Home loan pre-approval is when a lender agrees to lend you a certain amount of money to purchase a property. Pre-approval gives you, the borrower, the freedom and confidence to put in an offer up to the agreed-upon pre-approved amount. Without this step, you won’t really know how much you can borrow.
Before gaining pre-approval, the bank will factor all of the above into account, as well as your credit score, which includes detailed information about your credit history and your debt-to-income ratio (how much money you make compared with how much you owe), to determine whether you qualify for a loan.
Before giving final or unconditional approval for a home loan, the lender will determine the value of your desired property based on a range of factors including its size, age, condition, and location, to arrive at a loan-to-value ratio (LVR). If, for example, you wish to buy a property on the market for $500,000, and the bank values it at only $400,000, the lender may decide not to offer you a loan because they will struggle to recoup the value of the loan if, in a worst-case scenario, they are forced in the future to sell the property to recover their loan.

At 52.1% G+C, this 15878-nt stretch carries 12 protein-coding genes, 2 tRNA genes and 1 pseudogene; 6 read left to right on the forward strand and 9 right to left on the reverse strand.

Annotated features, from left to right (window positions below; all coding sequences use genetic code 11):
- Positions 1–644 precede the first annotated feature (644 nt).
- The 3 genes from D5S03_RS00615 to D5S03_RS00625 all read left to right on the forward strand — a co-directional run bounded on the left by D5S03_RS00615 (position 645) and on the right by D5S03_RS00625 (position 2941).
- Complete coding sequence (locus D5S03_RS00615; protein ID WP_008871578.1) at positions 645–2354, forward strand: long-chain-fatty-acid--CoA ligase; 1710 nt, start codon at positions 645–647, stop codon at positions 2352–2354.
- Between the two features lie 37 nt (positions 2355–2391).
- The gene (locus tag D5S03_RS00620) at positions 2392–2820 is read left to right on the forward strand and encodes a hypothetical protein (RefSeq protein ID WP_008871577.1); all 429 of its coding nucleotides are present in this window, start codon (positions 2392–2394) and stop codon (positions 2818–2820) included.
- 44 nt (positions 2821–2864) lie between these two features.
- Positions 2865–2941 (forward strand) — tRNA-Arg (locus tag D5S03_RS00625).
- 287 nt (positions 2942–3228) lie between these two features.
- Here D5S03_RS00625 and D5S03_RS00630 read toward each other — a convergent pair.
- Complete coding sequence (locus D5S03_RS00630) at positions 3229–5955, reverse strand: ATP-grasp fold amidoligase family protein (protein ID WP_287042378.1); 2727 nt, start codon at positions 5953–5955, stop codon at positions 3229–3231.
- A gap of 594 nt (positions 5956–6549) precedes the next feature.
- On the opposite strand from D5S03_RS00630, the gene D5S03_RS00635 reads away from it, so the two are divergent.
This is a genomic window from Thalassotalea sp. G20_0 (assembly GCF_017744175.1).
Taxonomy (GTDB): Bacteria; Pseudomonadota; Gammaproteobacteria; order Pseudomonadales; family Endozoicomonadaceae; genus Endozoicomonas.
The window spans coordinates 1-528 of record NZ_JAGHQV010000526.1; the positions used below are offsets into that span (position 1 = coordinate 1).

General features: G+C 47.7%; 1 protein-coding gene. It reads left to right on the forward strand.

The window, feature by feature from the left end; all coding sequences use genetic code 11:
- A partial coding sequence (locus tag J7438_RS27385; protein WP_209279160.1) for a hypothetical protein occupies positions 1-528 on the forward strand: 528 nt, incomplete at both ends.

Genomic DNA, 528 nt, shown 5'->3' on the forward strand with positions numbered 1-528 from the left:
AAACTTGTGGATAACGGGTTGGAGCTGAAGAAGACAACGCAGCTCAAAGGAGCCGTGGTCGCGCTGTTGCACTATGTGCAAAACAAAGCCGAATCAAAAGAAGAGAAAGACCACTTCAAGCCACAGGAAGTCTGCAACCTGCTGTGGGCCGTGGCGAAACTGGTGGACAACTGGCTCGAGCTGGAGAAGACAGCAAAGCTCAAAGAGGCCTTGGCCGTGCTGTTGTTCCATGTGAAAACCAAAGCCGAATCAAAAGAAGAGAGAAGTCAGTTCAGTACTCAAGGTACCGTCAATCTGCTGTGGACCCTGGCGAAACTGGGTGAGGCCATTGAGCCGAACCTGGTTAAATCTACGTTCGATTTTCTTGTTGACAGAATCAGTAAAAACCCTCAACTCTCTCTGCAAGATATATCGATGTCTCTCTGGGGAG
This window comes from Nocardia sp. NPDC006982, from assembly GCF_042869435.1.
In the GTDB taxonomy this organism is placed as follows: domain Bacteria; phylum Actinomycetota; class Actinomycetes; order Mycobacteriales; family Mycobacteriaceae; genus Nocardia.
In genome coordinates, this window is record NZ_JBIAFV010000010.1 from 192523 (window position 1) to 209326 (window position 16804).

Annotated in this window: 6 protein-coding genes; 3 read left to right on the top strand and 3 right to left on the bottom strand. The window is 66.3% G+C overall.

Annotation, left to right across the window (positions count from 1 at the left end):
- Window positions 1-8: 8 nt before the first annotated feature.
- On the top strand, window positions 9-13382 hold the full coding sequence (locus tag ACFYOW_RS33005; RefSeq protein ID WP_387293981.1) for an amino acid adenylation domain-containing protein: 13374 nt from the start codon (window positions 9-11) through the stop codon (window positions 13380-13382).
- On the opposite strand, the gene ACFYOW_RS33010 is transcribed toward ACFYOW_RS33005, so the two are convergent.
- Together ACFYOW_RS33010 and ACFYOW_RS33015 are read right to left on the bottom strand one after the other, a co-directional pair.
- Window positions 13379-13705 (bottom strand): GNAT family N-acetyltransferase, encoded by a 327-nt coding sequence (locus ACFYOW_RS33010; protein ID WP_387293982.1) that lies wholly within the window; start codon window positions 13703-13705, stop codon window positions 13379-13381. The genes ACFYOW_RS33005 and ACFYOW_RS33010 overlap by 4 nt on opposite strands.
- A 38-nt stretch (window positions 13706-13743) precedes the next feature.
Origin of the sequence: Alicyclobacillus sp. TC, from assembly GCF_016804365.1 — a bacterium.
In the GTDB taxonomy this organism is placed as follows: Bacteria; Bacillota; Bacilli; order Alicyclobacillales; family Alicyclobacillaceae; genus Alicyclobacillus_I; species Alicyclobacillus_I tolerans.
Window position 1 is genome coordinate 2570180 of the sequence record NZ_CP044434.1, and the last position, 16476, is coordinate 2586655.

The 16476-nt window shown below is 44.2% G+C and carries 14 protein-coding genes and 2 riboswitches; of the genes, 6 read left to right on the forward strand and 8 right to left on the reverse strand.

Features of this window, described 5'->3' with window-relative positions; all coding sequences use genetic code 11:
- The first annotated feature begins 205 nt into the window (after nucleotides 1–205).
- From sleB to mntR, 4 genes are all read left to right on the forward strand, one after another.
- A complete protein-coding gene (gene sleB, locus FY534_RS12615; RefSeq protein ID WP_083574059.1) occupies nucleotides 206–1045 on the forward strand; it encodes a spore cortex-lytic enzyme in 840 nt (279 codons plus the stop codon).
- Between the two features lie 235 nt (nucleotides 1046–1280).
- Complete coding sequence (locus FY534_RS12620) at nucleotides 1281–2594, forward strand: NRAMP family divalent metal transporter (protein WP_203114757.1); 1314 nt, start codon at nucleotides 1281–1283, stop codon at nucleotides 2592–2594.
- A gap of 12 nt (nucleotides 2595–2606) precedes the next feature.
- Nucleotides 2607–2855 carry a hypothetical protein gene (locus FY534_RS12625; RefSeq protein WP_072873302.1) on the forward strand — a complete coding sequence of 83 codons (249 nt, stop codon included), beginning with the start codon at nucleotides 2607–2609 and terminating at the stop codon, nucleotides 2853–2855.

The amount you have saved as a deposit, an amount of the total cost of the property which is payable upfront, will also determine how much you need to borrow to buy the property. If your deposit is less than 20% of the total cost of the property, you may have to pay lenders’ mortgage insurance (LMI).
» MORE: What are the costs of buying a house?